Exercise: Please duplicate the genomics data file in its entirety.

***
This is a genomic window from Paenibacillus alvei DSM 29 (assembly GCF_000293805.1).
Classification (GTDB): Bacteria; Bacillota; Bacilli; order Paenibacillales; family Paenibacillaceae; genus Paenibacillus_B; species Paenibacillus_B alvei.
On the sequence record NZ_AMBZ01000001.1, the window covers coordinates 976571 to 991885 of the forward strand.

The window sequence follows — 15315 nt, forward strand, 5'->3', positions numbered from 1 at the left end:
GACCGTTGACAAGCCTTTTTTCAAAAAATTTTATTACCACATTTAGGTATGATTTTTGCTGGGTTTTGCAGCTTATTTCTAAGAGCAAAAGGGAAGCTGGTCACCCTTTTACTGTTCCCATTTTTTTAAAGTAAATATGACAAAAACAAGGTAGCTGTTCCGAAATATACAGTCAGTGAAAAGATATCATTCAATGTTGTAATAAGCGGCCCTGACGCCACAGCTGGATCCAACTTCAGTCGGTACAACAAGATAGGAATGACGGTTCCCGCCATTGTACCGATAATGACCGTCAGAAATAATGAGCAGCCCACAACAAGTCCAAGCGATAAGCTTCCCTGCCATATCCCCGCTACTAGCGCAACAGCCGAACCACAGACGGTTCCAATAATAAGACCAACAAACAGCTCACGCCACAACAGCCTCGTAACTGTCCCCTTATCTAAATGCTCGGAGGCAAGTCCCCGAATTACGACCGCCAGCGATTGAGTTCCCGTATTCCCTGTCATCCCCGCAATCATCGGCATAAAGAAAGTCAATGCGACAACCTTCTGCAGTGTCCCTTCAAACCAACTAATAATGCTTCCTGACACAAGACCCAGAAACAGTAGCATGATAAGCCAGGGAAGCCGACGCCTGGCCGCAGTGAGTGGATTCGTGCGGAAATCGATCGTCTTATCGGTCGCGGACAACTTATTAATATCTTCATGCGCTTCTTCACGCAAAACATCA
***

This is a genomic window from Paenibacillus alvei DSM 29 (assembly GCF_000293805.1).
Classification (GTDB): Bacteria; Bacillota; Bacilli; order Paenibacillales; family Paenibacillaceae; genus Paenibacillus_B; species Paenibacillus_B alvei.
On the sequence record NZ_AMBZ01000001.1, the window covers coordinates 976571 to 991885 of the forward strand.

The window sequence follows — 15315 nt, forward strand, 5'->3', positions numbered from 1 at the left end:
GACCGTTGACAAGCCTTTTTTCAAAAAATTTTATTACCACATTTAGGTATGATTTTTGCTGGGTTTTGCAGCTTATTTCTAAGAGCAAAAGGGAAGCTGGTCACCCTTTTACTGTTCCCATTTTTTTAAAGTAAATATGACAAAAACAAGGTAGCTGTTCCGAAATATACAGTCAGTGAAAAGATATCATTCAATGTTGTAATAAGCGGCCCTGACGCCACAGCTGGATCCAACTTCAGTCGGTACAACAAGATAGGAATGACGGTTCCCGCCATTGTACCGATAATGACCGTCAGAAATAATGAGCAGCCCACAACAAGTCCAAGCGATAAGCTTCCCTGCCATATCCCCGCTACTAGCGCAACAGCCGAACCACAGACGGTTCCAATAATAAGACCAACAAACAGCTCACGCCACAACAGCCTCGTAACTGTCCCCTTATCTAAATGCTCGGAGGCAAGTCCCCGAATTACGACCGCCAGCGATTGAGTTCCCGTATTCCCTGTCATCCCCGCAATCATCGGCATAAAGAAAGTCAATGCGACAACCTTCTGCAGTGTCCCTTCAAACCAACTAATAATGCTTCCTGACACAAGACCCAGAAACAGTAGCATGATAAGCCAGGGAAGCCGACGCCTGGCCGCAGTGAGTGGATTCGTGCGGAAATCGATCGTCTTATCGGTCGCGGACAACTTATTAATATCTTCATGCGCTTCTTCACGCAAAACATCA